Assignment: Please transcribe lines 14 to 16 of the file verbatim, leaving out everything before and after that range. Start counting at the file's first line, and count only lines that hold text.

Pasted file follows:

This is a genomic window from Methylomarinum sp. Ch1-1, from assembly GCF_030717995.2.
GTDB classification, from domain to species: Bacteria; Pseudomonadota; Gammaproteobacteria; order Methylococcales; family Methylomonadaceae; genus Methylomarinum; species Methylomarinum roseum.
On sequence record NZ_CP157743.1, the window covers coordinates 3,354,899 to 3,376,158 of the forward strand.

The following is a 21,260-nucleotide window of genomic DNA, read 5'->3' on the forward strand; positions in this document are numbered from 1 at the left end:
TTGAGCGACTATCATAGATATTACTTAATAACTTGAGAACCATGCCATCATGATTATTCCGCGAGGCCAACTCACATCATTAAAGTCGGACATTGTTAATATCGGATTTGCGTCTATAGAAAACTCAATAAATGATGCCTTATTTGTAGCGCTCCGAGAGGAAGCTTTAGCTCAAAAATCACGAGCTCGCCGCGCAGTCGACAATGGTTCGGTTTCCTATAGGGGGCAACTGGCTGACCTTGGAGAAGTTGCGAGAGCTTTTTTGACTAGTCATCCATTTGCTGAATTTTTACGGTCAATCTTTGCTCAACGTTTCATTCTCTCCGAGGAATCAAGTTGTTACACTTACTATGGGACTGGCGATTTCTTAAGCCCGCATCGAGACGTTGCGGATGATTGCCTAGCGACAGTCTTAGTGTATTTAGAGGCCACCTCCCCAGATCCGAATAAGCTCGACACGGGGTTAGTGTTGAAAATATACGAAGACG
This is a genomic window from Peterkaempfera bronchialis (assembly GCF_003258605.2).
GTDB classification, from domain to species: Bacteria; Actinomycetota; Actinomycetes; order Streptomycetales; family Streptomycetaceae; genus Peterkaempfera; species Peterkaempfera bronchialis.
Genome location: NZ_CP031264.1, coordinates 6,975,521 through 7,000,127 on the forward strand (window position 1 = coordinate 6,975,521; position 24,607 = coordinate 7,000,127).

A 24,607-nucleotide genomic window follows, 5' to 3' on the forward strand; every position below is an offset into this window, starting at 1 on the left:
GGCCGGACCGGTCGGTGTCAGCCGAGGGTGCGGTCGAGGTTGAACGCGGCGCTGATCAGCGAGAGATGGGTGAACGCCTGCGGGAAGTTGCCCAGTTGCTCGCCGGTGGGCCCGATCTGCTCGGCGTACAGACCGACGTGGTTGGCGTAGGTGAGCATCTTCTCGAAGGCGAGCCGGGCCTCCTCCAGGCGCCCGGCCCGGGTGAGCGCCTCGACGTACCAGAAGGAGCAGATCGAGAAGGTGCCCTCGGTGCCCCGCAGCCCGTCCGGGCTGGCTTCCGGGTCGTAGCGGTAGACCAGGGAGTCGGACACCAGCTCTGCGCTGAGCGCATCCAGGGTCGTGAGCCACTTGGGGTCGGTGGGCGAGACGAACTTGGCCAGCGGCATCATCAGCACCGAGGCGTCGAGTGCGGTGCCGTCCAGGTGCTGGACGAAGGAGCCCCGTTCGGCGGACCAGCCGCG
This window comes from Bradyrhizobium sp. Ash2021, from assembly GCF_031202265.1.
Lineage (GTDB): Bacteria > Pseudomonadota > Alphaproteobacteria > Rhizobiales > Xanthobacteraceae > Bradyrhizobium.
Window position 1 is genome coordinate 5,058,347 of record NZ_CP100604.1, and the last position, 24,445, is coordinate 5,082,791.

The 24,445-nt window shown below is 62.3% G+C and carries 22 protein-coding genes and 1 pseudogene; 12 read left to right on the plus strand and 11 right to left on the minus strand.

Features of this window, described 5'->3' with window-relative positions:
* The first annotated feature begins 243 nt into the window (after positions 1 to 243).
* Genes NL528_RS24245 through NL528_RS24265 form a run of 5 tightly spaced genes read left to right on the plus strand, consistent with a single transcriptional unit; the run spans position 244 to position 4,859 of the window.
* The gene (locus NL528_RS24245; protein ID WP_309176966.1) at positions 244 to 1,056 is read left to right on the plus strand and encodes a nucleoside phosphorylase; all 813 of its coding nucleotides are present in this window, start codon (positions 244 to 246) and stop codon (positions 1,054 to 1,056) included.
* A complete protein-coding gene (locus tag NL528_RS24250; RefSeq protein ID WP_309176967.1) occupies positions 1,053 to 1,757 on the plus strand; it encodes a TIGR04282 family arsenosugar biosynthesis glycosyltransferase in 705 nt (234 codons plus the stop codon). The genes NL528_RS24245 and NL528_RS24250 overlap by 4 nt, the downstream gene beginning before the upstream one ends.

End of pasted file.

The 24,445-nt window shown below is 62.3% G+C and carries 22 protein-coding genes and 1 pseudogene; 12 read left to right on the plus strand and 11 right to left on the minus strand.

Features of this window, described 5'->3' with window-relative positions:
* The first annotated feature begins 243 nt into the window (after positions 1 to 243).